Cash inflow can be a crucial issue for small businesses: until customers pay invoices issued by the company, it may not be able to turn around and pay its own bills. That can make improving its cash flow a priority. Since the inception of the financial crisis in September 2008, the number one question on most people’s minds has been “how do I keep my company cash safe?” A company might have very well managing its cash outflow (payable and debt), how about the cash inflow? What are effective ways to go about speeding up the turnaround for its customers?
Business owners, chief financial officers, vice-presidents of finance and corporate treasury teams have had to address the same issue. But for companies, the issue is more complex. After all, most customers tend to pay late now days or a net-30 basis at the fastest. No number of phone calls or nagging will change the basis. Let say you have a very good payment plan—incoming and outgoing, does the plan run smoothly? I doubt it.
I would say that a few tweaks to your invoices can often make a difference in how soon they get paid. You may want to follow these ways:
1. Discuss Invoices In Advance
The more that your customers know exactly what to expect when they receive your invoice, the faster you’re likely to get payment. With some companies, your invoices aren’t even looked at until they’re due—which means that any problems that come up will be handled after your invoice has already sat on your customer’s desk for a month. Even a chat with your customer before you send out your invoice can help eliminate that wait.
The key points to focus on in such a discussion are the items that will be on your invoice — not only the total amount of the invoice, but a break-down of the individual items. Even if your invoice is virtually identical to your estimate, your customer may not remember each piece of the whole cost. It’s also worth checking if your customer’s accounts payable department requires any special information on the invoice.
For instance, some big corporations require all vendors to use an invoice format they provide and if your invoice isn’t in that format you won’t get paid. That’s an extreme example, of course, but making sure that you have details like the purchase order number already taken care of can speed up payment.
2. Offer Discounts for Fast Payments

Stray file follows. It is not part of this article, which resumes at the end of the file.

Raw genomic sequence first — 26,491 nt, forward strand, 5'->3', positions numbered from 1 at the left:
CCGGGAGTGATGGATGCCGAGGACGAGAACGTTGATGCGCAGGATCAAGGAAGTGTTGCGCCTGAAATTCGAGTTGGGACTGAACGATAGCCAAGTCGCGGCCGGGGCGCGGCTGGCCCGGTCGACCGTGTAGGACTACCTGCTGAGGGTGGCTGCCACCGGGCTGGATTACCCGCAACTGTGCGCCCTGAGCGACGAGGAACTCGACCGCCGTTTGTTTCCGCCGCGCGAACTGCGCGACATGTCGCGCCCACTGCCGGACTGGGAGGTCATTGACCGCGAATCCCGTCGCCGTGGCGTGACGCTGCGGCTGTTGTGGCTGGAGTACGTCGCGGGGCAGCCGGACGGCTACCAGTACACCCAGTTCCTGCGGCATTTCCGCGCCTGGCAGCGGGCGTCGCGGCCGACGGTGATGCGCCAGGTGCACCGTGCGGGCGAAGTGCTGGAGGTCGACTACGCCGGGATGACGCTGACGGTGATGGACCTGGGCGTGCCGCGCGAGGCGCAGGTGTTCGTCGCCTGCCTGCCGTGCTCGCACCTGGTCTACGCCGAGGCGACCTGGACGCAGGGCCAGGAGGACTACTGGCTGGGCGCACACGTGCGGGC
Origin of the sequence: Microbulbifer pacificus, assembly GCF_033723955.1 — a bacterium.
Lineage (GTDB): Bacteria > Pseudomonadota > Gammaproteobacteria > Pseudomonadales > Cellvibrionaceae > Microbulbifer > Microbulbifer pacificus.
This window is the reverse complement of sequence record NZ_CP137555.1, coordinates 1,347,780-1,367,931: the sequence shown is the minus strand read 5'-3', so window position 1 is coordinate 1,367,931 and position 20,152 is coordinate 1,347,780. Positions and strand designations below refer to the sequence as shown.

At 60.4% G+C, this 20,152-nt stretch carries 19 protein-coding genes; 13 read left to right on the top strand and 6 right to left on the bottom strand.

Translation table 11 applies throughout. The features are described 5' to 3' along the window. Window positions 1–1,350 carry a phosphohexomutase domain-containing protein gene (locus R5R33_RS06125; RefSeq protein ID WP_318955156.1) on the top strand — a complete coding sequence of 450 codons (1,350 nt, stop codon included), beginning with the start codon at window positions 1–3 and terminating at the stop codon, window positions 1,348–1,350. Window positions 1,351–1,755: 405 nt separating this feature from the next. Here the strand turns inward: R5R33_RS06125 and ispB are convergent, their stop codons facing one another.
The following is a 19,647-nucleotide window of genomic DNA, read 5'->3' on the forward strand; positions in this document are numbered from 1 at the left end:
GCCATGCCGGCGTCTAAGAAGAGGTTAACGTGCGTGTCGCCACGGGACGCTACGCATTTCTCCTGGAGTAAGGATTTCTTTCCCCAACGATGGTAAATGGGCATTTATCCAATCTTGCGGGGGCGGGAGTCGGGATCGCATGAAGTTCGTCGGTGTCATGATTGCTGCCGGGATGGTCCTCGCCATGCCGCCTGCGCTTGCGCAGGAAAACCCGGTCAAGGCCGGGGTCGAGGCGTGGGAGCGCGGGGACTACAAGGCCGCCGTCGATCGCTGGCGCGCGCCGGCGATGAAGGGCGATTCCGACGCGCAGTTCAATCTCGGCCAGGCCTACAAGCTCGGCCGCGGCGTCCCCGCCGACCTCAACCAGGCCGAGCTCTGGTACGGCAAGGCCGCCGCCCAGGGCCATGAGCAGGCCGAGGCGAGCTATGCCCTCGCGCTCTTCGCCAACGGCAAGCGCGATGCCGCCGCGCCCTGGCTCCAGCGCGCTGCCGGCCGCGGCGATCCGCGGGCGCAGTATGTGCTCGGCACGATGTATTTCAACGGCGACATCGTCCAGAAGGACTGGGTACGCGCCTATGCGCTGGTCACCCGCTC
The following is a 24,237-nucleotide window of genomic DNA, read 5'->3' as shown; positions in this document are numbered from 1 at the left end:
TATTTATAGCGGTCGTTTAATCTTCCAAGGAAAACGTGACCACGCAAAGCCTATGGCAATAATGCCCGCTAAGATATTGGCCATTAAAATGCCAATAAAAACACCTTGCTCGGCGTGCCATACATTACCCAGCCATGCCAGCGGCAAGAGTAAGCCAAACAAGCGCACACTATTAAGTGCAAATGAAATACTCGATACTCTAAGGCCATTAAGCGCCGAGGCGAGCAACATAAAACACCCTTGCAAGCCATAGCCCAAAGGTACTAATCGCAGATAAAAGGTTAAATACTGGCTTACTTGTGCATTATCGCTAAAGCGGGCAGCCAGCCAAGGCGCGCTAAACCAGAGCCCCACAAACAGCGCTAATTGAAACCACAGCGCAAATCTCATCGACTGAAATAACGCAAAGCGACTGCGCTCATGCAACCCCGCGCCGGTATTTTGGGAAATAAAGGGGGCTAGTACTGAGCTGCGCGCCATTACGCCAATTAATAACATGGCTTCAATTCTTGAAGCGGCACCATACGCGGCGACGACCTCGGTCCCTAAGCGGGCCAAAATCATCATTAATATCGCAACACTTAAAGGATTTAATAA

While some businesses are uncomfortable with the idea of offering discounts for customers who pay invoices immediately on receipt, others find it a perfect fit. It’s a choice you’ll have to make for your business. One of the biggest concerns is that you may not earn enough on products or services to be able to offer such a discount. If that is the case, it may be worth increasing prices to create margin for a discount.
Most early payment discounts offer around a three-day window for customers to pay their invoices and receive a certain amount, usually 2-3 percent of the total invoice off. Not all customers will take advantage of such a discount during the economic downturn, slow cash flow is everywhere, BUT for others, the idea of getting even a slightly lower price can make it worth their while to make payments quickly, there must be some of your costumers make good businesses. Do not close the chance by generalization.
3. Consider To Add Payment Options
If you send out your invoices electronically, the addition of a “Pay this invoice now” button can speed up payment, especially with customers who are more flexible on payment terms. There are a number of online payment processors (the best known is PayPal, or any other alternatives that make it easy to accept credit cards), that will help you set up a payment button in a matter of minutes.
Even if you use paper invoices, it’s worthwhile to accept payment online. The difference in the time it takes to receive a check in the mail, take it to the bank and get it processed can be lengthy compared to an online payment option that deposits money directly into your business bank account.